HSAs are not HDHPs!—HSAs are the antidote to HDHPs!
by Steve Neeleman
With the changing political tides in Washington DC and throughout the US, there is a new drum beat against the current private health care system and the evils of high deductible health plans (HDHPs) and some lawmakers and pundits have included HSAs in their rants. I believe people are making a mistake by confusing the challenges of an HDHP with the benefits of an HSA.
Deductibles are definitely getting higher. In fact, according to the Kaiser Family Foundation annual survey (http://files.kff.org/attachment/Report-Employer-Health-Benefits-Annual-Survey-2018) published in October of 2018, over the last 5 years the percentage of single workers with deductibles greater than $1,000 has increased from 38% to 58%. Additionally, by 2018, 26% of single workers had deductibles greater than $2,000 and 11% had deductibles greater than $3,000. Among all employers in the Kaiser study, the average deductible for single coverage is $1,573. For single workers with HSA-qualified health plans, Kaiser reports that their average deductibles increased by 17% from $2,003 to $2,349 over 5 years while PPO single deductibles increased by 51% from $799 to $1,204 during the same time. That is real money that consumers need to pay when they are seeking non-preventative care (which is typically covered by their employers), especially when they don’t have an HSA to help offset their costs.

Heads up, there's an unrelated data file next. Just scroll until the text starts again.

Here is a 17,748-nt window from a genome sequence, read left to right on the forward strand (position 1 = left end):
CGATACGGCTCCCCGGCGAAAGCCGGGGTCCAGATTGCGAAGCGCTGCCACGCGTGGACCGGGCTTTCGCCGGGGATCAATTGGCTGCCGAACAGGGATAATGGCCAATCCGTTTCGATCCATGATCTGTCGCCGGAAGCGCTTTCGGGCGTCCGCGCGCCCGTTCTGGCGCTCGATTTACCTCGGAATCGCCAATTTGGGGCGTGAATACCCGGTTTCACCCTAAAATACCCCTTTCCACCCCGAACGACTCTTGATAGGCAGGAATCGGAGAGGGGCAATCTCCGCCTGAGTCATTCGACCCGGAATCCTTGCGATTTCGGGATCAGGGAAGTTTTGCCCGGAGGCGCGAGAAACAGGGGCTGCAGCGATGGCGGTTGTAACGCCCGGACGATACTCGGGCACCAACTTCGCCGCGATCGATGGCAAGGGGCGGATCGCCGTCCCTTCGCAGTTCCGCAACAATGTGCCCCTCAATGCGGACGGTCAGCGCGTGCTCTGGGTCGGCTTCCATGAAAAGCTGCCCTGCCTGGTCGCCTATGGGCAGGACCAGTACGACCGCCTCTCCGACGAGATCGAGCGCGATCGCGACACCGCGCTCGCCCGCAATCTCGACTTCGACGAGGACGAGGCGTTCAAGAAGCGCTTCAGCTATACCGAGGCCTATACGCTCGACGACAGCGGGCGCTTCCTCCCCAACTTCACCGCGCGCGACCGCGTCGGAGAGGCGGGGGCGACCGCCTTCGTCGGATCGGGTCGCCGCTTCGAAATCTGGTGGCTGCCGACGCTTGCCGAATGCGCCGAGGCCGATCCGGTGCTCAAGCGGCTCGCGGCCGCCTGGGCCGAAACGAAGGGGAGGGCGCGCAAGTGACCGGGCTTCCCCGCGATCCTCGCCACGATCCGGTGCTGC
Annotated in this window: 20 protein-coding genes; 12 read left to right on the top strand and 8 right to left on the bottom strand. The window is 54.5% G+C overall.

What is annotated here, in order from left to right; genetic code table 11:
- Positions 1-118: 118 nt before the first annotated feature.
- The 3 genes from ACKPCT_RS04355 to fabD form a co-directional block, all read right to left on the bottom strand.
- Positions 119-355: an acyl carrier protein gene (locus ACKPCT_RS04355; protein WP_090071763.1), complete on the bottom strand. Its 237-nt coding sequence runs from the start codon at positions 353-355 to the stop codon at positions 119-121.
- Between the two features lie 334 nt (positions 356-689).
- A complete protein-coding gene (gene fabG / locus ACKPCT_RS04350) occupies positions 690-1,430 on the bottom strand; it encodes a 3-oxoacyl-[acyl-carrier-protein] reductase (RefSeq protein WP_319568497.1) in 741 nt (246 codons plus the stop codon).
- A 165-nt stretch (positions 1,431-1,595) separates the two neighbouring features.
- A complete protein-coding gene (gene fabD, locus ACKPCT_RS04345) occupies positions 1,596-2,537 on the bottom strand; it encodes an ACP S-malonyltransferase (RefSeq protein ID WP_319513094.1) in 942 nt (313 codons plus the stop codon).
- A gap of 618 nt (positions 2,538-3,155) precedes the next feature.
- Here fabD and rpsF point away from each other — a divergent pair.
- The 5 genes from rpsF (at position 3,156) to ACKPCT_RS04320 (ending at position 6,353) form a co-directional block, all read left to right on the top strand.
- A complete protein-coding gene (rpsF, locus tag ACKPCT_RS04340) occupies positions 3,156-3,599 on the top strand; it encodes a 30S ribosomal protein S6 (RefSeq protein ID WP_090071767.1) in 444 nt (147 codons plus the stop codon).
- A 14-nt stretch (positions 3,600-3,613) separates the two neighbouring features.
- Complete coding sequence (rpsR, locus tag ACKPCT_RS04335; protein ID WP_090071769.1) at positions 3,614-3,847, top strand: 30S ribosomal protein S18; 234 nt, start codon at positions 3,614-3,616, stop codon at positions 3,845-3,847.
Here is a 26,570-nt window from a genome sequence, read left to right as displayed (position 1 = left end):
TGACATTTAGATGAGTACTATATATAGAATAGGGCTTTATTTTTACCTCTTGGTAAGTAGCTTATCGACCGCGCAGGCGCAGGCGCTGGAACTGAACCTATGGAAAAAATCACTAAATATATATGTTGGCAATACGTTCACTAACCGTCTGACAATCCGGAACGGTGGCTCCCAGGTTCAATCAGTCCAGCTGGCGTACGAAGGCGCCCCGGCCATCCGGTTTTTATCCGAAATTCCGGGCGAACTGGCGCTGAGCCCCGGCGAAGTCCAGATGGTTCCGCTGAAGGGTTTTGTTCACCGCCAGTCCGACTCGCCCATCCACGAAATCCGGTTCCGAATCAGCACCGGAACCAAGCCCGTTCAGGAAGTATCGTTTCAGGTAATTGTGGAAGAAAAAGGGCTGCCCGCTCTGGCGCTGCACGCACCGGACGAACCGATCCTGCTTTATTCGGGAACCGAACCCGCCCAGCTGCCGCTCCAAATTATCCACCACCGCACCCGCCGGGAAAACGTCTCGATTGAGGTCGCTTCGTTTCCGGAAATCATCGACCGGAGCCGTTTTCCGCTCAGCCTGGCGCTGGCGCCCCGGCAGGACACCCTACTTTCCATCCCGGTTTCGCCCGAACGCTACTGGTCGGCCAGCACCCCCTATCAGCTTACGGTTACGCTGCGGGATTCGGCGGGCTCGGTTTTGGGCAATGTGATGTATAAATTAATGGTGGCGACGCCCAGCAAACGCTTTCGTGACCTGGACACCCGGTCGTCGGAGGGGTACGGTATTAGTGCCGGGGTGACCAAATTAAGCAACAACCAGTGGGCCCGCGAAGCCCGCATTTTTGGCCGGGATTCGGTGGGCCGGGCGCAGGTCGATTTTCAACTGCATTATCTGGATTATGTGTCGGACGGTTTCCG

So what is the answer? Deductibles are increasing, independent of plan type, and that doesn’t appear to be changing anytime soon. We are all getting older as well and typically medical costs increase with age. Most Americans also don’t fund adequately fund their retirement plans. HSAs are the only option that allow workers to avoid taxes on their health care spending and save long term for retirement. Employers, government entities, and consumers need to better understand the urgent need to grow HSA balances to be prepared for the increasing deductibles that we now and in the future.